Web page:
- Writing professor Aruni Kashyap has a beautiful piece about the prevalence of writing cariactures, rather than characters, when creating diverse works.

- Justina Ireland also wrote a piece about crafting characters that are different from you.

- Nerdist has teamed with InkShares to host a Sci-Fi and Fantasy writing contest!


- Friend of the blog Brandy Colbert rocks this week's Dear Book Nerd podcast! (and you can listen to her First Draft podcast interview, too!)

- Emily St John Mandel writes about the prevalence of THE ________'S DAUGHTER titles and comes to some surprising conclusions -- apparently they make for titles that readers don't forget.


- We spy our very own Kaitlin Ward and her forthcoming debut, BLEEDING EARTH, in this PW write-up of Adaptive Books!


- The new This American Life tackles public school education in the U.S. and is a deeply troubling, but necessary, listen.

- NPR producer Rachel Ward discusses life two years after her husband's death.


- Our own Kate Hart got a puppy and it is giving the very internet life.

- You guys, this is my high school! I had no idea they were capable of being so cool. 

Field Trip Friday: August 14, 2016

The Week In Writing

One year after the death of Michael Brown, Zinzi Clemmons compiles writings by young black authors.

There's a hole in their HP argument (Neville's grandparents), but still The Guardian asks where are all the grandparents in kidlit?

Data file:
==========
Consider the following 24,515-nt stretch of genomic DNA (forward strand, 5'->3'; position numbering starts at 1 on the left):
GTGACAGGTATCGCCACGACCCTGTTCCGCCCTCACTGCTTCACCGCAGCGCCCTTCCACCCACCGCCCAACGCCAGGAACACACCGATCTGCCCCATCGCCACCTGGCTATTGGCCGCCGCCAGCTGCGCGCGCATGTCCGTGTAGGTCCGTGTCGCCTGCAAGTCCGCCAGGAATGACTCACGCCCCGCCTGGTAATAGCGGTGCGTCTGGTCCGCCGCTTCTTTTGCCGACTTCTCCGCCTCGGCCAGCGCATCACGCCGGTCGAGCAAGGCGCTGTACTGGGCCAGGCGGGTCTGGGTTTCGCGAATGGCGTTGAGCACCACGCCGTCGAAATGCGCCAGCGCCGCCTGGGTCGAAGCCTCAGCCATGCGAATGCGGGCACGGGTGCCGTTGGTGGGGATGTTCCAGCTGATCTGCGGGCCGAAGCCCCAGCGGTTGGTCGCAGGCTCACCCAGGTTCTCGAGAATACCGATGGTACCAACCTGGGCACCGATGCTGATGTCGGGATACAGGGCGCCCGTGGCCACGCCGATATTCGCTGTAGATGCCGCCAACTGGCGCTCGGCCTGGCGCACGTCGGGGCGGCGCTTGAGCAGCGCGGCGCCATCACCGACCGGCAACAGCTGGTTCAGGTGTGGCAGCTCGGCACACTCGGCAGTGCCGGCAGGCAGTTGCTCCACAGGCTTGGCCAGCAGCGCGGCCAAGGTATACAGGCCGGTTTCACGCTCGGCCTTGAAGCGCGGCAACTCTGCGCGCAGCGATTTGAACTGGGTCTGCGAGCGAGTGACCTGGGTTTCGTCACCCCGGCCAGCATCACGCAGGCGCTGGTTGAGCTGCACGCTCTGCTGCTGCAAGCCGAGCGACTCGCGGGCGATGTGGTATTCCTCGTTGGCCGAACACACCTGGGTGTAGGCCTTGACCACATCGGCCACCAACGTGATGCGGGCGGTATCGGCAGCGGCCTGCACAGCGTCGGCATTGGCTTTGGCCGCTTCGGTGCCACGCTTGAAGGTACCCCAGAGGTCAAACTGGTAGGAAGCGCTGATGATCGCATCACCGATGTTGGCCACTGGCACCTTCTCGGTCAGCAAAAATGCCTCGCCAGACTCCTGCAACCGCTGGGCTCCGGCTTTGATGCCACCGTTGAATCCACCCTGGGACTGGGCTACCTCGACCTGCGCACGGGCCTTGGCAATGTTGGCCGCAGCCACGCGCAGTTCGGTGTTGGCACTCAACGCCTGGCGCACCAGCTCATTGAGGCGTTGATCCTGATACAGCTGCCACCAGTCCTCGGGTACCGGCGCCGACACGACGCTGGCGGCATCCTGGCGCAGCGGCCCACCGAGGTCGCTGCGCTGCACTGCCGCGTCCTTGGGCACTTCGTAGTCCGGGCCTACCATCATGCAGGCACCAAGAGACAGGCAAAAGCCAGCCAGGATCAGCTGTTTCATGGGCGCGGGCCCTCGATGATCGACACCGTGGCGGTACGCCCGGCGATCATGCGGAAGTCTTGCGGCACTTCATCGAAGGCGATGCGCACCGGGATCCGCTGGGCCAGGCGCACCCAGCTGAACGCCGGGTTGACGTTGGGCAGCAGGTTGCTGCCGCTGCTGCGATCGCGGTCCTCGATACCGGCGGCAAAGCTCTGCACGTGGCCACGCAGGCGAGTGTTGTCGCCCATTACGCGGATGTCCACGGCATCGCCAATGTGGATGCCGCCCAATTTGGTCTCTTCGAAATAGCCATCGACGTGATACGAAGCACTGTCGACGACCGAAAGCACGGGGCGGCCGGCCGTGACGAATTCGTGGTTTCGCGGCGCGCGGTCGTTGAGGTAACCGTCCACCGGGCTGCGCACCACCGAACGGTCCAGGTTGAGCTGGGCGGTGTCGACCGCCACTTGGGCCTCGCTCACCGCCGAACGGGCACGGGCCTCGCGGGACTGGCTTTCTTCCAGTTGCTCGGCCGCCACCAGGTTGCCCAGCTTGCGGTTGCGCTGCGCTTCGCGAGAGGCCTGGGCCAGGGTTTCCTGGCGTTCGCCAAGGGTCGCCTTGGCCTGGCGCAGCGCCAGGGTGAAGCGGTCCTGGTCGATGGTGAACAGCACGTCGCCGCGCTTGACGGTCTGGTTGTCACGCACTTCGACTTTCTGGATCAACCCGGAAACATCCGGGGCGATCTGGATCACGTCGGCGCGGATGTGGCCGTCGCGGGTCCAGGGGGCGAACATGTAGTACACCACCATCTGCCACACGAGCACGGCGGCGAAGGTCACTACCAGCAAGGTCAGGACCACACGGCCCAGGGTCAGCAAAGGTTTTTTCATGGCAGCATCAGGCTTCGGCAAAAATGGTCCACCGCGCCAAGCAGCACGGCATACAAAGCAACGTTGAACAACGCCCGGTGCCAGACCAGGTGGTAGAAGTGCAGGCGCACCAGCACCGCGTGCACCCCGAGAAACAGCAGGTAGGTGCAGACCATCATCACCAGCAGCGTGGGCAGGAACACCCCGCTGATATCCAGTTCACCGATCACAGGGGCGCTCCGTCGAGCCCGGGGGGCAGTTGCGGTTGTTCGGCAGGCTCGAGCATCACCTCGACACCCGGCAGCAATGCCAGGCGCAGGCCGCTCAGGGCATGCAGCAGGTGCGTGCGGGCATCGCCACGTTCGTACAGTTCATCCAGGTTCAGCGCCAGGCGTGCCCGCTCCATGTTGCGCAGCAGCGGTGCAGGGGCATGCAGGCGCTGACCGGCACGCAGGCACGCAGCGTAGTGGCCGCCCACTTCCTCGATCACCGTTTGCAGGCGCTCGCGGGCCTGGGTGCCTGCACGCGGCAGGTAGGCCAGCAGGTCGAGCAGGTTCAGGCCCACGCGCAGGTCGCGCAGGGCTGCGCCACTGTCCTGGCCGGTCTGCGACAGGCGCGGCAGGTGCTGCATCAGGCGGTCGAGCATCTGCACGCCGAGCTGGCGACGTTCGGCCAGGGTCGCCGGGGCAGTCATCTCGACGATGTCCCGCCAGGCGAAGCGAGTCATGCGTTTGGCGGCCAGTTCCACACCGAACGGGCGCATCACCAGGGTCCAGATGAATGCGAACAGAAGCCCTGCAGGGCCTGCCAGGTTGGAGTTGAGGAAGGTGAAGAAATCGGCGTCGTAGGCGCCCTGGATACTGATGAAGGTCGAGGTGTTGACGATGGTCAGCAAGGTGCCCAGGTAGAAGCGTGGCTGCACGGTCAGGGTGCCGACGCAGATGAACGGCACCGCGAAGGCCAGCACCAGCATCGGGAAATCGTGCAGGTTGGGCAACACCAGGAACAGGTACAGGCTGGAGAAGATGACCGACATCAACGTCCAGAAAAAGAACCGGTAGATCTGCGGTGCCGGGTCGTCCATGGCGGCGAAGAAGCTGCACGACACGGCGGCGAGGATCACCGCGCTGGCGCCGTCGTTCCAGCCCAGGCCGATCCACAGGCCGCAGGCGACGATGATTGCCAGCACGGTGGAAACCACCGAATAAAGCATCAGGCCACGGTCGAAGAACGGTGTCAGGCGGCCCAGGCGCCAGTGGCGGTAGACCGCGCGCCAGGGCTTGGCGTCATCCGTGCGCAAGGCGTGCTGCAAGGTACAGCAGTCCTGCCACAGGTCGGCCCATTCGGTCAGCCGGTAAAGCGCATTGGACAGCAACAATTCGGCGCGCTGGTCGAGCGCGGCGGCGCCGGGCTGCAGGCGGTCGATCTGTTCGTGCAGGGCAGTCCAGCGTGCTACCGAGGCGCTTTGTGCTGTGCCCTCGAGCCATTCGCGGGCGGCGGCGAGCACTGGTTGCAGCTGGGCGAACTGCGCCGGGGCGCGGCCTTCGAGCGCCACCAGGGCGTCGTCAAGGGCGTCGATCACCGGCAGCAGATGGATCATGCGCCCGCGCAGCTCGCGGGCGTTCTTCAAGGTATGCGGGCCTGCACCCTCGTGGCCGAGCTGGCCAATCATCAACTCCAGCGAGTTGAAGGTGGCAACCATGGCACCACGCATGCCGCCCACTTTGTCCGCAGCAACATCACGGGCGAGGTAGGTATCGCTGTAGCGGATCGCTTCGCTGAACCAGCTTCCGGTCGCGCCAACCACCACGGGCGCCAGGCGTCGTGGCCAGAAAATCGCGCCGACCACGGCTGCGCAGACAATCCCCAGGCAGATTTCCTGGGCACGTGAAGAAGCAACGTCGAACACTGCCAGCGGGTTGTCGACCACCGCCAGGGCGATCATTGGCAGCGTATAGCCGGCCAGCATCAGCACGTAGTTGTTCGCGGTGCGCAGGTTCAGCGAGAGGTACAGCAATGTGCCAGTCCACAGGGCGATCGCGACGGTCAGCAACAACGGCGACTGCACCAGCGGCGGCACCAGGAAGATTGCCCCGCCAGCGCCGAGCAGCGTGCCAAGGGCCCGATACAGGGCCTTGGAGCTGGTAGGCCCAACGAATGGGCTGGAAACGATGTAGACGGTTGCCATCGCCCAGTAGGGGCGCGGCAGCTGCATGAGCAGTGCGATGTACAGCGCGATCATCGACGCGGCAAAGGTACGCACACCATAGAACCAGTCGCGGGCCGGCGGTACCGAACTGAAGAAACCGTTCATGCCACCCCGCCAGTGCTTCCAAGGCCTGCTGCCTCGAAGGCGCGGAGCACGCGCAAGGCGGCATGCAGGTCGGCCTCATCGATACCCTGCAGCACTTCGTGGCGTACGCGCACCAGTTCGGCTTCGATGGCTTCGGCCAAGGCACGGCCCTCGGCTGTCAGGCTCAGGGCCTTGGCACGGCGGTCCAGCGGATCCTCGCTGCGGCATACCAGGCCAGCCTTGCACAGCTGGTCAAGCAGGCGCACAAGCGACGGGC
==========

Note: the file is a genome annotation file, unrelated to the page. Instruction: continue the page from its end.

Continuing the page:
"Kids books...are the actual best thing ever." Author Will Taylor writes a love letter to Middle Grade.

"I focused on keeping a gauge on my energy levels and lean on my family and author friends when I’ve been stressed out." Lydia Kang talks with Mindy McGinnis about how important it is to have downtime between novels.

The Week In Reading

Bookriot lists a few podcasts run by authors. Definitely don't miss our own Sarah Enni's First Draft and Kate Hart's Badass Ladies You Should Know.

36 Eggs makes recipes from books. And it's not just the food; many of the posts talk the extensive research that went in to making sure the recipes are authentic (for example, the Anne of Windy Poplars 36 Egg pound cake that the blog is named for).

Teen Librarian Toolbox posted their Sexual Violence in LGBTQIA+ YA Literature Project Index today, listing contributors and topics for the project that began August 3rd. It's part of the so very important ongoing Sexual Violence in YA project TLT launched some time ago.

The Week in Publishing

Your first book is amazing and a sure bestseller and would make a great movie and you'll be rich, right?!?!? Actually, most authors don't get published with their first book.

Marvel announces their newest superhero and we can't wait for her: Moon Girl.

The Week In Other Stuff

I laughed so hard at this delightful troll (who ever thought I'd put THOSE words together!) who posed as Target customer service and took down ignorant comments.

Rose McGowan: Woman Crush. The actress and director takes Hollywood to task for basically being a bunch of sexist assholes.

The Week In Random